9/11 17 minutes 500 Words AARPtaxes AAUW Acadia Accountable Advent apples Arrows Augustine baby balance Baldwin Barkskins Beauty Becky Berry birthday bistro BookReport boy scout Bread BrokenDays BuyAngry Cahokia calendars Canada cats cello Choosing Christmas cilantro Cinnabuns circus clouds Clowns clutter Colonialism comet ComfortZone CommonSense consumerism Cops Corvid-19 Courage Covid-19 Crazy creditreport CrimeShows death Debate December DecisionFatigue decluttering Detroit Dreams Duty eBay Eclipse EmilyDickinson exit polls FairTrade farmer firealarm Fitness Five Flexible flu Fort de Chartres frame Franc FrancGarcia friends frugal Frugality frustration Ft.Ticonderoga Gannets Garden GarfieldParkConservatory Gaspe genius geode ghosts gorgons GovernorThompsonStatePark groceries Guatemala guns happiness HaveYouEver? Healthinsurance HelleKBerry heroes hike History home HomeRepair Honduras Hope HouseinBlueRiver hurricane impeachment Innkeeper integrity InternetPrivacy Interview InviteMe2Speak JoyceAndrews Judy JulianofNorwich justice Karen Lamb LangstonHuges LaphamPeak laundry LeeLeeMcKnight lemming Len Light Lincoln Little Women LockedOut Love Ludington Macaw macho Manitoulin MargaretFuller Maria Hamilton Marquette marriage Mayan MayaWorks MindfulChickens Mistakes moon Mother MothersDay mouser movies museums must-haves New York City Nomadland OscarRomero osprey Outside oximeter PastorBettyRendon Paul Hessert PDQ Penny persimmon poetry Preaching privacy Protest Quern quest Rabbit holes racism recipe recipes Remember Reruns responsetoKapenga Retirement rime RitesofPassage Roses Ruth SamaritanWoman Sanctuary Sandhillcranes SaraRodriguez sculpture Sermon ServantsoftheQuest sewing Shepherd Shontay ShortStory sick sickness snow Social Security SofritoBandito SpaceShuttle spring square feet staining stele Stereotypes StoryStarts Survival swim taxes teenager thankgsgiving Thanksgiving ThePerpetualYou ThreeBillBoards TidalBore TimeBeing toddler Tom tortillas Trains travel Traveler Tubing turtle UnrelatedObservations urgency vacation Valentines vanilla Vietnam VivianWokeUpDrowning vole WalkingAndSeeing Wampanaog war WarsanShire weather weaving wedding WhyAttendChurch WillaCather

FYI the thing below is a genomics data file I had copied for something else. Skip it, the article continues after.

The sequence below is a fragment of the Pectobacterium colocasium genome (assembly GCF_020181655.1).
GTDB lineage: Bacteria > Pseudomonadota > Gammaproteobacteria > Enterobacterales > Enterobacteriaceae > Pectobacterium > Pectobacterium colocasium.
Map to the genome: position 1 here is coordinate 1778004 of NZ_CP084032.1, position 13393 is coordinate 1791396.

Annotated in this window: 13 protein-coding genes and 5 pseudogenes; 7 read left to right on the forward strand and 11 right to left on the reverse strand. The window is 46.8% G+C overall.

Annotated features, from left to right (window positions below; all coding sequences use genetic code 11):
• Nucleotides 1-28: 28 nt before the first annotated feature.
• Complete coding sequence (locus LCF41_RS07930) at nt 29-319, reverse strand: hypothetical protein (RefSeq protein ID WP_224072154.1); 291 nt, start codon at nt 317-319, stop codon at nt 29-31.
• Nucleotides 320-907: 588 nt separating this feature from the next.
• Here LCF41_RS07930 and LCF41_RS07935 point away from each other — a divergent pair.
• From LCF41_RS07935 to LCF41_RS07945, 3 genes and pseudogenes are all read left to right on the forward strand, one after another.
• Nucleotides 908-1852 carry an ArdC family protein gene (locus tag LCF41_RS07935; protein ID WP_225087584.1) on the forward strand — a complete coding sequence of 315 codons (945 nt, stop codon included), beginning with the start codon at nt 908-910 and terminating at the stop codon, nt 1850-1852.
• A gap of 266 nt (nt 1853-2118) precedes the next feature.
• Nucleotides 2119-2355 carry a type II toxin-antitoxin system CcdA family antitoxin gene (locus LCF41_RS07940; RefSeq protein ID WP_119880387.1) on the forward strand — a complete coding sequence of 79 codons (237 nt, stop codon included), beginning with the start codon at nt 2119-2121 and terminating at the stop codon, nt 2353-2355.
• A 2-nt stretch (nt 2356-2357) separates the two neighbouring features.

Ad Promotion